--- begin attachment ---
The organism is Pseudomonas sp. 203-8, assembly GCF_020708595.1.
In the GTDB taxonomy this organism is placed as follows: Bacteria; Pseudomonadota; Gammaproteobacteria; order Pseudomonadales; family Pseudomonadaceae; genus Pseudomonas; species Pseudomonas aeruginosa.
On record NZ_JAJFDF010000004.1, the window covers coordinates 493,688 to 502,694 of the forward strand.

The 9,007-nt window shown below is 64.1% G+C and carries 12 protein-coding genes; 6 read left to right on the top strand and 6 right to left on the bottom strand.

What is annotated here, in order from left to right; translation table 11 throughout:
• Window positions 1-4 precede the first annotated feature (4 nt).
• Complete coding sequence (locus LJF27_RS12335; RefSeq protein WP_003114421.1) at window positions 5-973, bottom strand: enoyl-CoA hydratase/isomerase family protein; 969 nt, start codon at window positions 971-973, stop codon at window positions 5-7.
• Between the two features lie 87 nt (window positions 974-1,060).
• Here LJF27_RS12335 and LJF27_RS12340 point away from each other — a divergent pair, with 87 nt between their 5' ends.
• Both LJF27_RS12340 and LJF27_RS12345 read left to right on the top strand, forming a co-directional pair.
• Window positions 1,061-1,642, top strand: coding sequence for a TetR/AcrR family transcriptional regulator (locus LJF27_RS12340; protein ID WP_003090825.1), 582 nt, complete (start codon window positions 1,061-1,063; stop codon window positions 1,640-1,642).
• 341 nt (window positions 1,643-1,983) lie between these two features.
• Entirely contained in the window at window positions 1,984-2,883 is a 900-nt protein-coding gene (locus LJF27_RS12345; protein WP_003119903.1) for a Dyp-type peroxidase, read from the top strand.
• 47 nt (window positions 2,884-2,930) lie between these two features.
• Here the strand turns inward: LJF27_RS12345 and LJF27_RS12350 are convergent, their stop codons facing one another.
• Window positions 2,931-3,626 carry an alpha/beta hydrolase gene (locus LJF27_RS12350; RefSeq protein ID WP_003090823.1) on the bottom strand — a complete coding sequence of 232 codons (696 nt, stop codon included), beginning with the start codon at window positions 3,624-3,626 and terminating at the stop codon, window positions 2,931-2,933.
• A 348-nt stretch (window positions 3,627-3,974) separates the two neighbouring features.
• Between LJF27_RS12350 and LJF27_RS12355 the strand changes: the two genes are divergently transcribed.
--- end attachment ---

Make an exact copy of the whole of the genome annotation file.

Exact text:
The organism is Pseudomonas sp. 203-8, assembly GCF_020708595.1.
In the GTDB taxonomy this organism is placed as follows: Bacteria; Pseudomonadota; Gammaproteobacteria; order Pseudomonadales; family Pseudomonadaceae; genus Pseudomonas; species Pseudomonas aeruginosa.
On record NZ_JAJFDF010000004.1, the window covers coordinates 493,688 to 502,694 of the forward strand.

The 9,007-nt window shown below is 64.1% G+C and carries 12 protein-coding genes; 6 read left to right on the top strand and 6 right to left on the bottom strand.

What is annotated here, in order from left to right; translation table 11 throughout:
• Window positions 1-4 precede the first annotated feature (4 nt).
• Complete coding sequence (locus LJF27_RS12335; RefSeq protein WP_003114421.1) at window positions 5-973, bottom strand: enoyl-CoA hydratase/isomerase family protein; 969 nt, start codon at window positions 971-973, stop codon at window positions 5-7.
• Between the two features lie 87 nt (window positions 974-1,060).
• Here LJF27_RS12335 and LJF27_RS12340 point away from each other — a divergent pair, with 87 nt between their 5' ends.
• Both LJF27_RS12340 and LJF27_RS12345 read left to right on the top strand, forming a co-directional pair.
• Window positions 1,061-1,642, top strand: coding sequence for a TetR/AcrR family transcriptional regulator (locus LJF27_RS12340; protein ID WP_003090825.1), 582 nt, complete (start codon window positions 1,061-1,063; stop codon window positions 1,640-1,642).
• 341 nt (window positions 1,643-1,983) lie between these two features.
• Entirely contained in the window at window positions 1,984-2,883 is a 900-nt protein-coding gene (locus LJF27_RS12345; protein WP_003119903.1) for a Dyp-type peroxidase, read from the top strand.
• 47 nt (window positions 2,884-2,930) lie between these two features.
• Here the strand turns inward: LJF27_RS12345 and LJF27_RS12350 are convergent, their stop codons facing one another.
• Window positions 2,931-3,626 carry an alpha/beta hydrolase gene (locus LJF27_RS12350; RefSeq protein ID WP_003090823.1) on the bottom strand — a complete coding sequence of 232 codons (696 nt, stop codon included), beginning with the start codon at window positions 3,624-3,626 and terminating at the stop codon, window positions 2,931-2,933.
• A 348-nt stretch (window positions 3,627-3,974) separates the two neighbouring features.
• Between LJF27_RS12350 and LJF27_RS12355 the strand changes: the two genes are divergently transcribed.